Paper: Norms and ideas in the Rohingya Internally Displaced Persons Crisis

Paper details

Paper authors Jasmine Burnley
In panel on Depoliticizing humanitarian action: motives, practices, consequences
Paper presenter(s) will be presenting In-Person / Online


The humanitarian sector has evolved in ways that have changed its size, significance, agents and subjects: its deepening complexity and the emerging commitment to bridge the divide between humanitarianism and development have created a heavily populated ecosystem of diverse actors, and blurred the boundaries of who participates in a response. But despite these transformations, humanitarianism continues to be governed ostensibly by the humanitarian principles, which promise some form of insulation from politics. The residue of this discrepancy and depoliticization, is a disconnect between how humanitarian responses are expected to operate, and their day to day political realities, cut through with multiple assumptions around what works and distinct ideas about what a crisis is. This research examines the case of the Rohingya Internally Displaced Persons (IDP) crisis and finds that normative interpretations of the principles as well as powerful ideas around the construction of the crisis played a significant role in determining how the response was shaped, contributing to the depoliticization of human rights violations; and preventing the international community from recognising the overtly political project of discrimination orchestrated by authorities, with implications for its ability to strategically coordinate or advocate to Government. This case raises questions for how interpretations of the principles intersect with political realities on the ground, and of the power of ideas in formulating and typecasting crises in ways that depoliticise and crowd out non-conforming evidence for why an emergency has occurred and what may be sustaining it.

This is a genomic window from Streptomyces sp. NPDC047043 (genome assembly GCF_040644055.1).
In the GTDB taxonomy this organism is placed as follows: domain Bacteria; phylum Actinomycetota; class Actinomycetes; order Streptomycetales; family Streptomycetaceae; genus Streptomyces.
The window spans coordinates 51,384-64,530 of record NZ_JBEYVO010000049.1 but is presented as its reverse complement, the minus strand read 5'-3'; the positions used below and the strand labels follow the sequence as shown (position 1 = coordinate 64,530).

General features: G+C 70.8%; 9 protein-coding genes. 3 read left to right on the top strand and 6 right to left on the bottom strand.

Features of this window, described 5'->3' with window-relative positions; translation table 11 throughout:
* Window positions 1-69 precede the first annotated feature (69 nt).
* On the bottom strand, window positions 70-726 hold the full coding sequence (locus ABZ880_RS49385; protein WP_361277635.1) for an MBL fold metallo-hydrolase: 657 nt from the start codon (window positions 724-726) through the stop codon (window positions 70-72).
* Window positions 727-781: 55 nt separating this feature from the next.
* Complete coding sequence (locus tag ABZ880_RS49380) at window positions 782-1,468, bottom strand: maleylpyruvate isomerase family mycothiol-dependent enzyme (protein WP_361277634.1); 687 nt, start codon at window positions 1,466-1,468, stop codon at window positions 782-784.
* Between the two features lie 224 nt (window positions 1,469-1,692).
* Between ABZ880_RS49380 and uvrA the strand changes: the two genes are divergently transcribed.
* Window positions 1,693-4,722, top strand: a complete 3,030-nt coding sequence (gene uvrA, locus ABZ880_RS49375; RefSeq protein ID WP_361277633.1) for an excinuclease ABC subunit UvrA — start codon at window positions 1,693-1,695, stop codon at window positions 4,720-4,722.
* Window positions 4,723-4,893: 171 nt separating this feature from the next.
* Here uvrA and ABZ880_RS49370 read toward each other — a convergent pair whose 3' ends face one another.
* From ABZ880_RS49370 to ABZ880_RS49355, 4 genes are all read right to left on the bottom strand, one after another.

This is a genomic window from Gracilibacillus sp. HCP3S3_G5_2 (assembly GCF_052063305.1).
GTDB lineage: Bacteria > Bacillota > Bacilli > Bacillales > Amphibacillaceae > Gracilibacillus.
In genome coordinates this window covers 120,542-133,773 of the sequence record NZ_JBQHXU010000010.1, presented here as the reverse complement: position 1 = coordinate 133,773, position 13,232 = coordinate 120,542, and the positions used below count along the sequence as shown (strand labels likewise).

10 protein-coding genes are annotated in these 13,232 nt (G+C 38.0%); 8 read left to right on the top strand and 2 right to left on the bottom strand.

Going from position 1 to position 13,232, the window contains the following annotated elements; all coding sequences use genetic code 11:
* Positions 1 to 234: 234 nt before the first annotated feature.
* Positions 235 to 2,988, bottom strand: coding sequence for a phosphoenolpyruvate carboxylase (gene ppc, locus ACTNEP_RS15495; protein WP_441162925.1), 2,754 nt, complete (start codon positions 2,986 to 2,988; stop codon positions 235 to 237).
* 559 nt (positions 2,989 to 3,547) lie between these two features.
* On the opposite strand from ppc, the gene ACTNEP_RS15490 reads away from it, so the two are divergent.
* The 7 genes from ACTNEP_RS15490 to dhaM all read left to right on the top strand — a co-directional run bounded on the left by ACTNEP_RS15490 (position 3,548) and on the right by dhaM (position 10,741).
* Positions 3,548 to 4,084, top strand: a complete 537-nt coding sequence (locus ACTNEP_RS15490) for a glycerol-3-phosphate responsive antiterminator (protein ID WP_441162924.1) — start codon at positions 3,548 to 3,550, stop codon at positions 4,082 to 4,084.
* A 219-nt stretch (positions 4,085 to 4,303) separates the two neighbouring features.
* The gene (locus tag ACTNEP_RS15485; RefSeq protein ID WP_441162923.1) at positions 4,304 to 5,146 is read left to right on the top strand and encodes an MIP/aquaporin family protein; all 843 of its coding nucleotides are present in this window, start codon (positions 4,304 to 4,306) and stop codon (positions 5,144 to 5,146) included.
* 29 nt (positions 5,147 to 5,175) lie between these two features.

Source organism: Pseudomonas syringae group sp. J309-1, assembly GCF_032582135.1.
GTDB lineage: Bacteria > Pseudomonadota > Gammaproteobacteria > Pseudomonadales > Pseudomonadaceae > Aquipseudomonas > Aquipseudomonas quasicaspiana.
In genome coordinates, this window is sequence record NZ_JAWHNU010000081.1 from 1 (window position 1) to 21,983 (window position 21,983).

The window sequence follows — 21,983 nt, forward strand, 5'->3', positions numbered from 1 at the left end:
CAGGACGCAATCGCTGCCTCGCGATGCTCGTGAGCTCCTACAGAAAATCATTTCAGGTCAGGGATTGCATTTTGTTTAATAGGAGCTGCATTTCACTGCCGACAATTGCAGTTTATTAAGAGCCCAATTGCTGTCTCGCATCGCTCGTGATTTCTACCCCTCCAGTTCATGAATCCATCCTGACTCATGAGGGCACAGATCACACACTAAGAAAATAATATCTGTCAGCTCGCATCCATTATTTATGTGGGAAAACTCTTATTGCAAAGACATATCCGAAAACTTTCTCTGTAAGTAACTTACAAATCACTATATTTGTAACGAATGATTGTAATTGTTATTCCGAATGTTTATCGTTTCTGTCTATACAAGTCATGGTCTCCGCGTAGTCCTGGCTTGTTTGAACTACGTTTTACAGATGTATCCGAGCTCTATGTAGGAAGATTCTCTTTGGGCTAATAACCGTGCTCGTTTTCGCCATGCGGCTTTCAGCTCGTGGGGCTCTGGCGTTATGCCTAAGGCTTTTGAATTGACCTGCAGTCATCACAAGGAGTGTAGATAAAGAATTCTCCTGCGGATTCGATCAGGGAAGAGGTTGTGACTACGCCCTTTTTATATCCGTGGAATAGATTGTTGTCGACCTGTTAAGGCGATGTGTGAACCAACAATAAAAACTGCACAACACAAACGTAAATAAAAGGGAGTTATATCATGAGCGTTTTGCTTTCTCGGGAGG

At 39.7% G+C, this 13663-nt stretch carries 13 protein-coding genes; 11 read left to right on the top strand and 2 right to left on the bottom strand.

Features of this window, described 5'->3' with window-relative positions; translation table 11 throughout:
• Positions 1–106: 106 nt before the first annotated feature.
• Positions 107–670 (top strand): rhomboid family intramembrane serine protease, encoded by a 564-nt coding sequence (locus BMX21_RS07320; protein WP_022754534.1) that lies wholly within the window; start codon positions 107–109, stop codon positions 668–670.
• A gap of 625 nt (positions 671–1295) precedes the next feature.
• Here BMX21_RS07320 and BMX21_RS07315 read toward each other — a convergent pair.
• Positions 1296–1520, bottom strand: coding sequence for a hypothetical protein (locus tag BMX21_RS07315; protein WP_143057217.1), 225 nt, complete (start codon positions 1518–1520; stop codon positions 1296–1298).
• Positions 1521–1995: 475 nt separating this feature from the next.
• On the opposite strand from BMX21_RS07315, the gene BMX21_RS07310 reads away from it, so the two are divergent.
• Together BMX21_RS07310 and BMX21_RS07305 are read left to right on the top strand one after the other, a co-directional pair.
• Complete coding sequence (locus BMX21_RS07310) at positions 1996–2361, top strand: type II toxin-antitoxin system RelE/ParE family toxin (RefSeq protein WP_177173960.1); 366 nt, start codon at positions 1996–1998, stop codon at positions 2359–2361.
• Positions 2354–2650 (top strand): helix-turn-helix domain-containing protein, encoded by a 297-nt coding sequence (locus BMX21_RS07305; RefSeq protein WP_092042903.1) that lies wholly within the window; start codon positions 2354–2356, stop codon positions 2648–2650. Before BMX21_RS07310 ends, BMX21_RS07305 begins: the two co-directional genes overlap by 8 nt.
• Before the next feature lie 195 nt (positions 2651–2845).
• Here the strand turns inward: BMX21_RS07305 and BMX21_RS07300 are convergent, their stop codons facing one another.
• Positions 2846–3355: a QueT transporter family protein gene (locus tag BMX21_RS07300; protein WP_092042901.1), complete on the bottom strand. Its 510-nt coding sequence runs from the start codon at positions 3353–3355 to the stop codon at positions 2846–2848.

Jasmine Burnley